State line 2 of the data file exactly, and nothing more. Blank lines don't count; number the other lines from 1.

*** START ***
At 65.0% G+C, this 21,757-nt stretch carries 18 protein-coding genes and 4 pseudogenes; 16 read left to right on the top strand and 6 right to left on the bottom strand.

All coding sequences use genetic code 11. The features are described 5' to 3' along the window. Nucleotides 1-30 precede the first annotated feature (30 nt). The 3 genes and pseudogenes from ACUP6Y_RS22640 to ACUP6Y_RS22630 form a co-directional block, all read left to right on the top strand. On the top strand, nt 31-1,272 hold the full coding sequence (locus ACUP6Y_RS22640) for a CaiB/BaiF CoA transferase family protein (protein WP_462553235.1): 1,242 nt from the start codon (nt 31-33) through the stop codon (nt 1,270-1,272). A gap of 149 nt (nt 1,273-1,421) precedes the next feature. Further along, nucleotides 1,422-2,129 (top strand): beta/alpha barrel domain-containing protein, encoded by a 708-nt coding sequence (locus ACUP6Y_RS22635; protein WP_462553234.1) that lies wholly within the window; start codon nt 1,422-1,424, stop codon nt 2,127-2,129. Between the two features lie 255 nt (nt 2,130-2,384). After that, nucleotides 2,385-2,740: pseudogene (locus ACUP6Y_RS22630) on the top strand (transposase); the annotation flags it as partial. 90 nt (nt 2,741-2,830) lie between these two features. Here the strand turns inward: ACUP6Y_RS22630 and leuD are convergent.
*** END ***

All coding sequences use genetic code 11. The features are described 5' to 3' along the window. Nucleotides 1-30 precede the first annotated feature (30 nt). The 3 genes and pseudogenes from ACUP6Y_RS22640 to ACUP6Y_RS22630 form a co-directional block, all read left to right on the top strand. On the top strand, nt 31-1,272 hold the full coding sequence (locus ACUP6Y_RS22640) for a CaiB/BaiF CoA transferase family protein (protein WP_462553235.1): 1,242 nt from the start codon (nt 31-33) through the stop codon (nt 1,270-1,272). A gap of 149 nt (nt 1,273-1,421) precedes the next feature. Further along, nucleotides 1,422-2,129 (top strand): beta/alpha barrel domain-containing protein, encoded by a 708-nt coding sequence (locus ACUP6Y_RS22635; protein WP_462553234.1) that lies wholly within the window; start codon nt 1,422-1,424, stop codon nt 2,127-2,129. Between the two features lie 255 nt (nt 2,130-2,384). After that, nucleotides 2,385-2,740: pseudogene (locus ACUP6Y_RS22630) on the top strand (transposase); the annotation flags it as partial. 90 nt (nt 2,741-2,830) lie between these two features. Here the strand turns inward: ACUP6Y_RS22630 and leuD are convergent.